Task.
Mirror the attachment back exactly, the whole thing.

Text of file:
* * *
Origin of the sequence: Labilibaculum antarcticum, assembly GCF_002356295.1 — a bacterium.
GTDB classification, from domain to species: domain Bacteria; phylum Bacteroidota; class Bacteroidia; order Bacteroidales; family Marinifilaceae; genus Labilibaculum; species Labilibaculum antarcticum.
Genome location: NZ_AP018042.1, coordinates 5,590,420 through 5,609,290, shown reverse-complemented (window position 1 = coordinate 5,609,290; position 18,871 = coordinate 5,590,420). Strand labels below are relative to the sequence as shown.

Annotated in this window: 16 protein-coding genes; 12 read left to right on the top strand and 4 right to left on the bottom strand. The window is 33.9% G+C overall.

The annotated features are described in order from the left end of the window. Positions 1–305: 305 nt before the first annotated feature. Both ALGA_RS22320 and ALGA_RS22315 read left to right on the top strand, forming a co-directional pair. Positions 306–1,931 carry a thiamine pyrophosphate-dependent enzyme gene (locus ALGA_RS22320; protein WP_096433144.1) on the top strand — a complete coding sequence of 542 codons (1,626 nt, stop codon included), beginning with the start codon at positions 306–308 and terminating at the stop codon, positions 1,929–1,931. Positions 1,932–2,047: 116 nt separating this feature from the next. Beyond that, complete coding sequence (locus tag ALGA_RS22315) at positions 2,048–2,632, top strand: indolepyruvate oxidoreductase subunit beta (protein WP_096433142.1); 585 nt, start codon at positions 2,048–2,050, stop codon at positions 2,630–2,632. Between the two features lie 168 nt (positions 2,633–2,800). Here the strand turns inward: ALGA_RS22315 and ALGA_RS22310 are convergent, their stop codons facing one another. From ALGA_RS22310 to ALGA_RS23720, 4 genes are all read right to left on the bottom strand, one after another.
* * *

Origin of the sequence: Labilibaculum antarcticum, assembly GCF_002356295.1 — a bacterium.
GTDB classification, from domain to species: domain Bacteria; phylum Bacteroidota; class Bacteroidia; order Bacteroidales; family Marinifilaceae; genus Labilibaculum; species Labilibaculum antarcticum.
Genome location: NZ_AP018042.1, coordinates 5,590,420 through 5,609,290, shown reverse-complemented (window position 1 = coordinate 5,609,290; position 18,871 = coordinate 5,590,420). Strand labels below are relative to the sequence as shown.

Annotated in this window: 16 protein-coding genes; 12 read left to right on the top strand and 4 right to left on the bottom strand. The window is 33.9% G+C overall.

The annotated features are described in order from the left end of the window. Positions 1–305: 305 nt before the first annotated feature. Both ALGA_RS22320 and ALGA_RS22315 read left to right on the top strand, forming a co-directional pair. Positions 306–1,931 carry a thiamine pyrophosphate-dependent enzyme gene (locus ALGA_RS22320; protein WP_096433144.1) on the top strand — a complete coding sequence of 542 codons (1,626 nt, stop codon included), beginning with the start codon at positions 306–308 and terminating at the stop codon, positions 1,929–1,931. Positions 1,932–2,047: 116 nt separating this feature from the next. Beyond that, complete coding sequence (locus tag ALGA_RS22315) at positions 2,048–2,632, top strand: indolepyruvate oxidoreductase subunit beta (protein WP_096433142.1); 585 nt, start codon at positions 2,048–2,050, stop codon at positions 2,630–2,632. Between the two features lie 168 nt (positions 2,633–2,800). Here the strand turns inward: ALGA_RS22315 and ALGA_RS22310 are convergent, their stop codons facing one another. From ALGA_RS22310 to ALGA_RS23720, 4 genes are all read right to left on the bottom strand, one after another.